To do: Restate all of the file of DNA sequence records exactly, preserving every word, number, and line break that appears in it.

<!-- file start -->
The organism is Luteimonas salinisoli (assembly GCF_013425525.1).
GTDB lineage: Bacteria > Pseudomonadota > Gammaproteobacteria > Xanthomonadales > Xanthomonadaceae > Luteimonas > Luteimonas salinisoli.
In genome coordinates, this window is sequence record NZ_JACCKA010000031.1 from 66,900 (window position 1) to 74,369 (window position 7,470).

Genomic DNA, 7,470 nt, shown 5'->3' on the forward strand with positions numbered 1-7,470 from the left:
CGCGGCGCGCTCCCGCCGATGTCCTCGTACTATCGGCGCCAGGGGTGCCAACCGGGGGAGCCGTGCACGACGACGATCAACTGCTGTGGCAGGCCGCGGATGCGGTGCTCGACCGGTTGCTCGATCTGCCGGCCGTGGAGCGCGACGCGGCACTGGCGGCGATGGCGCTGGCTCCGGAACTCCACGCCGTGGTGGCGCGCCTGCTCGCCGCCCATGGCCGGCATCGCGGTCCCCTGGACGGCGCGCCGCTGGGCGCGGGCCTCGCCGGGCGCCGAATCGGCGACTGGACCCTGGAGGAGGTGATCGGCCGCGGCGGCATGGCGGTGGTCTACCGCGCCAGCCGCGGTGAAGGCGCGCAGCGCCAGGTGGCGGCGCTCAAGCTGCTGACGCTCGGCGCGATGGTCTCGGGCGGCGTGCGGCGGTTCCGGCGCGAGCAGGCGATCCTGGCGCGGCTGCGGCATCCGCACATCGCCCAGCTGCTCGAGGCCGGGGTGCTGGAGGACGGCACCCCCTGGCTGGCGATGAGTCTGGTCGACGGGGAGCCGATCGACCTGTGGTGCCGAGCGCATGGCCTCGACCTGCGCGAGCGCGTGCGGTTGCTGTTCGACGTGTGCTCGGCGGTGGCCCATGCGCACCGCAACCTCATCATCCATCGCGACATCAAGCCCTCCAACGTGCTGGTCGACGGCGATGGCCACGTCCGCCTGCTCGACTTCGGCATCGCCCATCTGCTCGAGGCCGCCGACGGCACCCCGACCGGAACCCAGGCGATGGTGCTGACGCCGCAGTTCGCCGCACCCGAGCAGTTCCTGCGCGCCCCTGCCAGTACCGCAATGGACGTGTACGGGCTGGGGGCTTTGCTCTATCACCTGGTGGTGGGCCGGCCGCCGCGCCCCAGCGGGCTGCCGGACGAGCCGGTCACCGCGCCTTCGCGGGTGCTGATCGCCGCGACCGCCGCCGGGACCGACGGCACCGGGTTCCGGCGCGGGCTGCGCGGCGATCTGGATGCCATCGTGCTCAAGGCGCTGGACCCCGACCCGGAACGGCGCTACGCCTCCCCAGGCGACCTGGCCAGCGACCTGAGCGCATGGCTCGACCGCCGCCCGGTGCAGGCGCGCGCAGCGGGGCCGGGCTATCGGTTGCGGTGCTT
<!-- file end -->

The organism is Luteimonas salinisoli (assembly GCF_013425525.1).
GTDB lineage: Bacteria > Pseudomonadota > Gammaproteobacteria > Xanthomonadales > Xanthomonadaceae > Luteimonas > Luteimonas salinisoli.
In genome coordinates, this window is sequence record NZ_JACCKA010000031.1 from 66,900 (window position 1) to 74,369 (window position 7,470).

Genomic DNA, 7,470 nt, shown 5'->3' on the forward strand with positions numbered 1-7,470 from the left:
CGCGGCGCGCTCCCGCCGATGTCCTCGTACTATCGGCGCCAGGGGTGCCAACCGGGGGAGCCGTGCACGACGACGATCAACTGCTGTGGCAGGCCGCGGATGCGGTGCTCGACCGGTTGCTCGATCTGCCGGCCGTGGAGCGCGACGCGGCACTGGCGGCGATGGCGCTGGCTCCGGAACTCCACGCCGTGGTGGCGCGCCTGCTCGCCGCCCATGGCCGGCATCGCGGTCCCCTGGACGGCGCGCCGCTGGGCGCGGGCCTCGCCGGGCGCCGAATCGGCGACTGGACCCTGGAGGAGGTGATCGGCCGCGGCGGCATGGCGGTGGTCTACCGCGCCAGCCGCGGTGAAGGCGCGCAGCGCCAGGTGGCGGCGCTCAAGCTGCTGACGCTCGGCGCGATGGTCTCGGGCGGCGTGCGGCGGTTCCGGCGCGAGCAGGCGATCCTGGCGCGGCTGCGGCATCCGCACATCGCCCAGCTGCTCGAGGCCGGGGTGCTGGAGGACGGCACCCCCTGGCTGGCGATGAGTCTGGTCGACGGGGAGCCGATCGACCTGTGGTGCCGAGCGCATGGCCTCGACCTGCGCGAGCGCGTGCGGTTGCTGTTCGACGTGTGCTCGGCGGTGGCCCATGCGCACCGCAACCTCATCATCCATCGCGACATCAAGCCCTCCAACGTGCTGGTCGACGGCGATGGCCACGTCCGCCTGCTCGACTTCGGCATCGCCCATCTGCTCGAGGCCGCCGACGGCACCCCGACCGGAACCCAGGCGATGGTGCTGACGCCGCAGTTCGCCGCACCCGAGCAGTTCCTGCGCGCCCCTGCCAGTACCGCAATGGACGTGTACGGGCTGGGGGCTTTGCTCTATCACCTGGTGGTGGGCCGGCCGCCGCGCCCCAGCGGGCTGCCGGACGAGCCGGTCACCGCGCCTTCGCGGGTGCTGATCGCCGCGACCGCCGCCGGGACCGACGGCACCGGGTTCCGGCGCGGGCTGCGCGGCGATCTGGATGCCATCGTGCTCAAGGCGCTGGACCCCGACCCGGAACGGCGCTACGCCTCCCCAGGCGACCTGGCCAGCGACCTGAGCGCATGGCTCGACCGCCGCCCGGTGCAGGCGCGCGCAGCGGGGCCGGGCTATCGGTTGCGGTGCTT